Determinants of delays in the payment of private health insurance claims in Kenya
Ndonga, Stanley Ngure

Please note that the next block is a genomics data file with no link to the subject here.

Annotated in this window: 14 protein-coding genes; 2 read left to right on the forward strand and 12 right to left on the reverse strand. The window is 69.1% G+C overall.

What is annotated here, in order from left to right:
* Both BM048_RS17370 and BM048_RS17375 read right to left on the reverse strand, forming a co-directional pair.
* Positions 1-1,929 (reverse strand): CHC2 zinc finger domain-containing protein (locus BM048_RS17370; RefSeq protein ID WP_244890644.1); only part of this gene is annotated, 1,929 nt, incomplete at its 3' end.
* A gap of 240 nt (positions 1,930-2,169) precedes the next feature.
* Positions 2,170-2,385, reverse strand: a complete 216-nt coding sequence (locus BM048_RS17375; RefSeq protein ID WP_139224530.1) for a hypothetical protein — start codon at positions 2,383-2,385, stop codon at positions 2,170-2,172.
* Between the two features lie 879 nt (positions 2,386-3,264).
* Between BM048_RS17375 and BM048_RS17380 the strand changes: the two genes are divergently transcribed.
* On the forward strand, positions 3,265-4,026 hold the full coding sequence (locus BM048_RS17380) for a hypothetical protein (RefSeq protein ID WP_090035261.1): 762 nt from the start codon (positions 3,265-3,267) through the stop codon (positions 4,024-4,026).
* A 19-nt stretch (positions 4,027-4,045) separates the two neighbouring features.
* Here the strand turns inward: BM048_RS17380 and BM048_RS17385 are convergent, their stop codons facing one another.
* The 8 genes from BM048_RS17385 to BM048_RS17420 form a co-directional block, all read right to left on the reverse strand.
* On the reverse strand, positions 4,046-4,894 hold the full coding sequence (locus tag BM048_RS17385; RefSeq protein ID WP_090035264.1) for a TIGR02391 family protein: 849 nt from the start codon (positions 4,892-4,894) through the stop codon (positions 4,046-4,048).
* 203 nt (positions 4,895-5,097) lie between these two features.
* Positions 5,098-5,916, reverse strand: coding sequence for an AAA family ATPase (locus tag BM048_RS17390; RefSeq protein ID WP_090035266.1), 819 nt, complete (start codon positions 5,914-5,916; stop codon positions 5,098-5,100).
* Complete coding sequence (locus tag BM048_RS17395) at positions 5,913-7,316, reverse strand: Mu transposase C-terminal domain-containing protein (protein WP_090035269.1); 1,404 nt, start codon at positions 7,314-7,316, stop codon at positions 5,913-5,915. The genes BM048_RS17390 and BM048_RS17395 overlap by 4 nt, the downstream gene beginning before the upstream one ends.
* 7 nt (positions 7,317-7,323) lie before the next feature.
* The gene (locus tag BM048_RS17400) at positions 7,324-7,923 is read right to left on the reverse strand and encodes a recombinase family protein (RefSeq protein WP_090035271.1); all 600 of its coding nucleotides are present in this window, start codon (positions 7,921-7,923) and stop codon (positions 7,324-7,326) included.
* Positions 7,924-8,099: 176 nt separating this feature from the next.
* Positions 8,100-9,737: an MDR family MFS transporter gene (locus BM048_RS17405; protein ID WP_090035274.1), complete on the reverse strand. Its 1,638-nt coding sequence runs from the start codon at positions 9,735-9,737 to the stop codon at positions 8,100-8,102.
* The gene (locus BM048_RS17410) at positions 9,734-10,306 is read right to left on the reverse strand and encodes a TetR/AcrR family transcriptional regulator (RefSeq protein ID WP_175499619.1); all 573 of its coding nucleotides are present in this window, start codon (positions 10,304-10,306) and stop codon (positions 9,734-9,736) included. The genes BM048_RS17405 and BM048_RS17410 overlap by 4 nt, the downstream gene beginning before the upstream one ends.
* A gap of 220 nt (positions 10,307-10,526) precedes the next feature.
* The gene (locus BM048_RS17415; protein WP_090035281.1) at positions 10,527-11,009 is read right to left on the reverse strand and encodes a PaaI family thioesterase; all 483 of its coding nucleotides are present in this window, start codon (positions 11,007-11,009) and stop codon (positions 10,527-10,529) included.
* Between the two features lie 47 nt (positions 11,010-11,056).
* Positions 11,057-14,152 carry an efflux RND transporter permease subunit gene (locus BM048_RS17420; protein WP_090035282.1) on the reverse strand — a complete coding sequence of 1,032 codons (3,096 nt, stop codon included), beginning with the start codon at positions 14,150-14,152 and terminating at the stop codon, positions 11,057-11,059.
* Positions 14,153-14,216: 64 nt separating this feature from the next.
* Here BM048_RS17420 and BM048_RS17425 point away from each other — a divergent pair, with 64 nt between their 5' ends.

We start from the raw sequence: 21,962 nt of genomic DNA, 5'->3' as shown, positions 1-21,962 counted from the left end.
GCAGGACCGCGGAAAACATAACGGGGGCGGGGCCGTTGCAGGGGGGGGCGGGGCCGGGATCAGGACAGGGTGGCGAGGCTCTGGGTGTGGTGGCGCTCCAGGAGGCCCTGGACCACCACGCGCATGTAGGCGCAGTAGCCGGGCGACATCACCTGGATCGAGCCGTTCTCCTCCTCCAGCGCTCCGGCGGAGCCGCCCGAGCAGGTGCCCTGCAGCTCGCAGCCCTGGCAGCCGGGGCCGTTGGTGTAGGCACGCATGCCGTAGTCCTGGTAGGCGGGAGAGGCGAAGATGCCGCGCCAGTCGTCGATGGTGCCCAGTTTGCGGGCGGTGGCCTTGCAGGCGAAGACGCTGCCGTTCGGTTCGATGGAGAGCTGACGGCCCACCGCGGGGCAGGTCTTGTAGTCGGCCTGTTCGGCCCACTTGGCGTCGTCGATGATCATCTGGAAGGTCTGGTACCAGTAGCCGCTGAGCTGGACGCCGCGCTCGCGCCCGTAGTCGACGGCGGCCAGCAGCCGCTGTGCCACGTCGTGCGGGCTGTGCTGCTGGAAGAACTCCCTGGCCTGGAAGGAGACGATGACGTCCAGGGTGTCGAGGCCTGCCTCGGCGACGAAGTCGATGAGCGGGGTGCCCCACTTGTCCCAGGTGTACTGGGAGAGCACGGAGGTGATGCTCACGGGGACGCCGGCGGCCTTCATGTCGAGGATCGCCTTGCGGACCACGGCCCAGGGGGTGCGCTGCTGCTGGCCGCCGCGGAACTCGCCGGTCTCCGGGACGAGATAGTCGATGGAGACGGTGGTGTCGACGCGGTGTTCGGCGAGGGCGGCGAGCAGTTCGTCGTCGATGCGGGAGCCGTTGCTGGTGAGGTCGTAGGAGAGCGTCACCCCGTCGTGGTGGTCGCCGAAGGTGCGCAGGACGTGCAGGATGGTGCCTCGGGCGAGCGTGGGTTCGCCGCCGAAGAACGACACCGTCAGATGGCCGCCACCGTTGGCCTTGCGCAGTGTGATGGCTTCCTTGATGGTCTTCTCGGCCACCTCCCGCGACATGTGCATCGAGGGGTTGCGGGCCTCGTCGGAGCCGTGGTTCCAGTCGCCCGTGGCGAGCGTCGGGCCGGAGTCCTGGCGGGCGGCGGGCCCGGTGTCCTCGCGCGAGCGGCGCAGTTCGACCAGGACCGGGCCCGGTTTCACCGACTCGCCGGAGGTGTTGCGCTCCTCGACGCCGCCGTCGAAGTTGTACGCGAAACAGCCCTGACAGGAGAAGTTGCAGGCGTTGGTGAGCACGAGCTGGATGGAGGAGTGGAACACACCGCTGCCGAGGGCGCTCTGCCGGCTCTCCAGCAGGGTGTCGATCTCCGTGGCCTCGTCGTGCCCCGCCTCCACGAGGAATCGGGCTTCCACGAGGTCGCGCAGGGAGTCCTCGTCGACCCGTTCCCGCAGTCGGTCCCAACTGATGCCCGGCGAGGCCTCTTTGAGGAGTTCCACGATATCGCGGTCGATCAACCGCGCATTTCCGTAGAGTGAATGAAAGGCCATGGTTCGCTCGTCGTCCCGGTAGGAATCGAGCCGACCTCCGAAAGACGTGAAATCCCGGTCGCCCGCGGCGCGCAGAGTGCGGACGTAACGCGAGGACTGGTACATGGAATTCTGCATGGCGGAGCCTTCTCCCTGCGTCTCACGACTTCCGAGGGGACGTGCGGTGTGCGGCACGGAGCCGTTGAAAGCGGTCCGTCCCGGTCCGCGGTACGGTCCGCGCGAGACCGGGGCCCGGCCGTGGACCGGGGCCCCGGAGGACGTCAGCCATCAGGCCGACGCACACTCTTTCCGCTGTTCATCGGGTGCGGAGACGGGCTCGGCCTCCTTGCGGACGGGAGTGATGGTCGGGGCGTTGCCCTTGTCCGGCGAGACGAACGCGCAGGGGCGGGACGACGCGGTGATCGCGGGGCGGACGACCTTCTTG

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This study sought to investigate determinants of delays in the payment of private health insurance claims in Kenya. The study was guided by the following research questions: What is the influence of internal industry practices on the payment of private health insurance claims processing in Kenya? What is the influence of systems availability on the payment of private health insurance claims in Kenya? What is the influence of laws and regulations on the payment of private health insurance claims in Kenya? What is the influence of insurance fraud on the payment of private health insurance claims in Kenya? The study was anchored to the agency and moral hazard theories. A survey research design to collect primary data from the field in this study where questionnaires which were administered to 105 respondents. Research assistants were used to collect data from the respondents. The data was analyzed using descriptive and inferential statistics. The descriptive methods used comprised of the percentages, frequencies, means and standard deviations that showed the trends in the data. Inferential methods which included correlation analysis and regression analysis were also used. In addition, statistical assumptions were made prior to regression analysis. The study found out that internal industry practices had a negative significant influence on delay in payment of health insurance claims. This was the same for systems availability and to laws and regulation. However, insurance fraud showed a positive significant influence with coefficients. The study concluded that the information available in the policy claim process was un-clear and could not be easily understood for instance when filling in the claim forms. The study also concluded that the hospitals had not adopted an integrated IT system to enhance claim processing and that systems failure in hospitals often led to loss of data relevant to claims thus that led to delay in processing. The study recommended that a universally agreed standard for loss calculation was needed and also the need for merging the organizational regulations with those of the country.